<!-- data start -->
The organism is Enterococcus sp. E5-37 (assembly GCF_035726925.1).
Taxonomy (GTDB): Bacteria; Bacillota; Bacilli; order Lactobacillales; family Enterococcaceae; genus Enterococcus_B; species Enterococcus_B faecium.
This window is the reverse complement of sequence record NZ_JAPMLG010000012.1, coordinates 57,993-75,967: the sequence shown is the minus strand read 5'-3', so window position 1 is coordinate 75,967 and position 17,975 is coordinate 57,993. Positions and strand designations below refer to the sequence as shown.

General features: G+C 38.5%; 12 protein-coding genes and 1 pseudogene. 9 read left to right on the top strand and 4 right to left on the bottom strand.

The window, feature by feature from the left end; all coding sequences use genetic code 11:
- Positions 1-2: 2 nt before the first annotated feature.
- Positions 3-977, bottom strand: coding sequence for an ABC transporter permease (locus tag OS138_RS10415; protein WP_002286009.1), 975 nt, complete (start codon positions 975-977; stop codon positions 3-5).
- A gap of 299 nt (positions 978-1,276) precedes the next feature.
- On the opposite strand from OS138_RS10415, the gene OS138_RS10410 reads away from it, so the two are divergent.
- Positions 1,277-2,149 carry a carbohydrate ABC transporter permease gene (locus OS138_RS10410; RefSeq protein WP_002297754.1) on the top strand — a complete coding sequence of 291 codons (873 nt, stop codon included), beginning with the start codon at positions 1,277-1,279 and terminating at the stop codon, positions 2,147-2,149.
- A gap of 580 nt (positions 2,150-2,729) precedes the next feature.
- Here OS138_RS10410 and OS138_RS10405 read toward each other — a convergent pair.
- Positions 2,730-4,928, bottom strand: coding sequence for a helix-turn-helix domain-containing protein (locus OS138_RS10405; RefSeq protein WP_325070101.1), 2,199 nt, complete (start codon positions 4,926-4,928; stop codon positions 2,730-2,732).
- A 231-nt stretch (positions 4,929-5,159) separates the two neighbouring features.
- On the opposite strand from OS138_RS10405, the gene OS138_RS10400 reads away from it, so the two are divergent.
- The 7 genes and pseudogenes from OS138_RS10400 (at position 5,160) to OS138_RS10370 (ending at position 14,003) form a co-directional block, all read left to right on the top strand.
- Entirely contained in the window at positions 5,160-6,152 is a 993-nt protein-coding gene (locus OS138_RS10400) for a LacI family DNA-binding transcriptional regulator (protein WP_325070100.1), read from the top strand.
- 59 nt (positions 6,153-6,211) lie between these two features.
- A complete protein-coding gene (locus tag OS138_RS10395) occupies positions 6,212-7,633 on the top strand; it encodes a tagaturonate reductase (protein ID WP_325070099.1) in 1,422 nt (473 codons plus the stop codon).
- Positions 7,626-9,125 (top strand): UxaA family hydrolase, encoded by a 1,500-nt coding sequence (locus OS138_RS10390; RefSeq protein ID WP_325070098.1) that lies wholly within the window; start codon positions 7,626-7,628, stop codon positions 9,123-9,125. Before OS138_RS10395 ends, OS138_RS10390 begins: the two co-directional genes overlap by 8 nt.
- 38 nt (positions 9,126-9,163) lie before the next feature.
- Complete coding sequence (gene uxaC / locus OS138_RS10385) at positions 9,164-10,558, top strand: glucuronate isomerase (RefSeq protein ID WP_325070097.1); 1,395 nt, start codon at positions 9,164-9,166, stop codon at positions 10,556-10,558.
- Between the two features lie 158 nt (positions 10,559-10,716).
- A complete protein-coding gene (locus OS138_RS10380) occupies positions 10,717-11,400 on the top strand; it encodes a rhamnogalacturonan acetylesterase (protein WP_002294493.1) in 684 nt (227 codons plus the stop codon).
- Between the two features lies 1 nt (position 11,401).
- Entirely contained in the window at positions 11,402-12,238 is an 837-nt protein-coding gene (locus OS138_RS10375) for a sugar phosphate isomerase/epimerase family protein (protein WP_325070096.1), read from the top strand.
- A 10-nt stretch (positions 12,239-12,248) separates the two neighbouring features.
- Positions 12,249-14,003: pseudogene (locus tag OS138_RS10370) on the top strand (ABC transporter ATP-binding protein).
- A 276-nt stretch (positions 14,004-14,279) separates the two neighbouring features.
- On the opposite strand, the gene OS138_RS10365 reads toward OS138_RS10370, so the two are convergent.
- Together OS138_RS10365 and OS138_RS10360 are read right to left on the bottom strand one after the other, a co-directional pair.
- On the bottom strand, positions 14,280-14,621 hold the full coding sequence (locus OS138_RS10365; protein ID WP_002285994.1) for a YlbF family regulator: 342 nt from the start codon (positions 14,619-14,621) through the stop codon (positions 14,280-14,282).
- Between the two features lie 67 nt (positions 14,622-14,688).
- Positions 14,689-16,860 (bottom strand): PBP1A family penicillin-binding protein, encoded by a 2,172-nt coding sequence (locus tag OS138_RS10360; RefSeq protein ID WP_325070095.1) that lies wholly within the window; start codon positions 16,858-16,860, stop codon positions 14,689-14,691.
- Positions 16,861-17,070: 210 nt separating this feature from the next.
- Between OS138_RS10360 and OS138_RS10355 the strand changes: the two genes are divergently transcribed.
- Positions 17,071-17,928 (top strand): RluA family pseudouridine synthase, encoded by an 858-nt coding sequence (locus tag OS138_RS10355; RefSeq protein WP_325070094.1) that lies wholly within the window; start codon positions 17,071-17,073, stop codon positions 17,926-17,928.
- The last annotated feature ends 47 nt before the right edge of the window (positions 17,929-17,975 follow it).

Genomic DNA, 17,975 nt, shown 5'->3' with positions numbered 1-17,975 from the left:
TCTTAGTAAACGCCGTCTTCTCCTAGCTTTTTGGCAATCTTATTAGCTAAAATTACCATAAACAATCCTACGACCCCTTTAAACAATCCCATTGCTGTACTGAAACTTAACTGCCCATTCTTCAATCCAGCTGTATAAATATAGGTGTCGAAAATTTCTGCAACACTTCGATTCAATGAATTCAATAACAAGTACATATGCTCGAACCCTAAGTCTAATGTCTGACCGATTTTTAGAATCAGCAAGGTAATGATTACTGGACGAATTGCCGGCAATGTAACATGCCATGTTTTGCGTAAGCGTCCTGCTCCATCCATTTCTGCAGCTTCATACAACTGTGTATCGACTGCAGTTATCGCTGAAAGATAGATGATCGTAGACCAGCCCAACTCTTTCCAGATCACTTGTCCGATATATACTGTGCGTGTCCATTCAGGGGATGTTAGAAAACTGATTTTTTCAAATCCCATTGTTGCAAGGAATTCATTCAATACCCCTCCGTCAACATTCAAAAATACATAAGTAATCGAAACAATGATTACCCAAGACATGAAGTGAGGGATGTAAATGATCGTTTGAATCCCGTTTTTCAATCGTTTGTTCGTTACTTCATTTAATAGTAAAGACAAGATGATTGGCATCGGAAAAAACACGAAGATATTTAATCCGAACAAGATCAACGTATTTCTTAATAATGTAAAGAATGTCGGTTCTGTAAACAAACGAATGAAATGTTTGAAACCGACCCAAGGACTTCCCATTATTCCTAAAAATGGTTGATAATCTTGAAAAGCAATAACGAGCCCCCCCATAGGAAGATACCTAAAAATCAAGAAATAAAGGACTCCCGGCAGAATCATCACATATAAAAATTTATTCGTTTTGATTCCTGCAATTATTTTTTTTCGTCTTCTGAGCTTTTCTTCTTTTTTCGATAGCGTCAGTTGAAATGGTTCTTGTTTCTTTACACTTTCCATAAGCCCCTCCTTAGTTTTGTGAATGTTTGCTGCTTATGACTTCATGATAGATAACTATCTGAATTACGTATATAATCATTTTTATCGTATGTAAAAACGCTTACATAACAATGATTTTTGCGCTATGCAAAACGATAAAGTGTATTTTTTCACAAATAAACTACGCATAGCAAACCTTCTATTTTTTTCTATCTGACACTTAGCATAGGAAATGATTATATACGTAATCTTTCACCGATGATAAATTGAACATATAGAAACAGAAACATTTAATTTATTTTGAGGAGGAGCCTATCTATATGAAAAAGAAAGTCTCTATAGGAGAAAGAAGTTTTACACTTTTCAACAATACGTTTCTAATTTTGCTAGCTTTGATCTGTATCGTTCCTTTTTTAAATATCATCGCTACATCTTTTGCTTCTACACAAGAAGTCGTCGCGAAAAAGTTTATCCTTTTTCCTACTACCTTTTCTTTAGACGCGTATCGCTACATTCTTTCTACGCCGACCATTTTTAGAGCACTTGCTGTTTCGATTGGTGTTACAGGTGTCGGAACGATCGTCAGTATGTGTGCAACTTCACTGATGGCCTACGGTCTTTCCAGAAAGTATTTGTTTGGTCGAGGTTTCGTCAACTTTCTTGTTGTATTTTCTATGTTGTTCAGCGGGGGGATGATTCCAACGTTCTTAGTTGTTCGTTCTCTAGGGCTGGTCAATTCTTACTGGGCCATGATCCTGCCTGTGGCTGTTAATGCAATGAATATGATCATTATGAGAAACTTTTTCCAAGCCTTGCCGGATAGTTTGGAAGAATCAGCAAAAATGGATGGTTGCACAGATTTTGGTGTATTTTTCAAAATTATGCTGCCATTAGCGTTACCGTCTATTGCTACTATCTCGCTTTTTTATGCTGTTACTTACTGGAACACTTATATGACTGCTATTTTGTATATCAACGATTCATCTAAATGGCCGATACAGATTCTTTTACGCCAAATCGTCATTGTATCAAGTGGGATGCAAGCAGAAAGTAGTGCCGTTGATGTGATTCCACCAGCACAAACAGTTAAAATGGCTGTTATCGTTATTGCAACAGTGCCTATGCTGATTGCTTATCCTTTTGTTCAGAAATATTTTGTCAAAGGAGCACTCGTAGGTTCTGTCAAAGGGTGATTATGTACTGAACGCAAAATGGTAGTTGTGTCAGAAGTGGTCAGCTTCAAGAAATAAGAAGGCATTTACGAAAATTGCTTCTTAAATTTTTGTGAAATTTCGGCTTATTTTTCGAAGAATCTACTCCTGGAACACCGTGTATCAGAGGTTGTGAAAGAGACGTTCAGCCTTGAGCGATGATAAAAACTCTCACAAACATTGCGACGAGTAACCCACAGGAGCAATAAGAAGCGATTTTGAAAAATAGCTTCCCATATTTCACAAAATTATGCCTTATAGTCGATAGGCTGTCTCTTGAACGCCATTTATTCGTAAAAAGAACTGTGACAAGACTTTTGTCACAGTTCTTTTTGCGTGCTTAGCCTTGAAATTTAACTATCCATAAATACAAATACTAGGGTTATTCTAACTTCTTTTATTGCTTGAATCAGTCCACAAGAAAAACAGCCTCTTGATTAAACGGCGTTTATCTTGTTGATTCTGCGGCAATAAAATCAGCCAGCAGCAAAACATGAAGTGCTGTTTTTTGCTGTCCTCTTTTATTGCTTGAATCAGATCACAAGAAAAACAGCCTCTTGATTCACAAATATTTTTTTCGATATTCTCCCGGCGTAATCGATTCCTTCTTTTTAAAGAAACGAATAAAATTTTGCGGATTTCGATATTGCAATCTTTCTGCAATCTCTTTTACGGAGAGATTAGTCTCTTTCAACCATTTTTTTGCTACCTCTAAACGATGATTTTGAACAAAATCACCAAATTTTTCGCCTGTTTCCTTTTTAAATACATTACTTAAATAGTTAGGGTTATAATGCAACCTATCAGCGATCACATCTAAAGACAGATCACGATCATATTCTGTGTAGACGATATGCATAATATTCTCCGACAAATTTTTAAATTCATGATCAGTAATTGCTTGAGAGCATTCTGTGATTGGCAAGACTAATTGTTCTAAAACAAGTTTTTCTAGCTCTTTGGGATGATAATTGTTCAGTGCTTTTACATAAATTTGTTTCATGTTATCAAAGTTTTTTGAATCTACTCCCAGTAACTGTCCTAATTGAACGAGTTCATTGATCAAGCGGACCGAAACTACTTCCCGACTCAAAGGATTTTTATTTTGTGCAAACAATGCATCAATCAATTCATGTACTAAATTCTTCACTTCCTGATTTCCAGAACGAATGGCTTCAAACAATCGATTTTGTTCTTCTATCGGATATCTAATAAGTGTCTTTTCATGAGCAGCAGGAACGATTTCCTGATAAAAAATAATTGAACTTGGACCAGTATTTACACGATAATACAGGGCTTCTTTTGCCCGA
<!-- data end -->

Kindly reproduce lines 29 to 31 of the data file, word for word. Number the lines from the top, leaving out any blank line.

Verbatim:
- A 276-nt stretch (positions 14,004-14,279) separates the two neighbouring features.
- On the opposite strand, the gene OS138_RS10365 reads toward OS138_RS10370, so the two are convergent.
- Together OS138_RS10365 and OS138_RS10360 are read right to left on the bottom strand one after the other, a co-directional pair.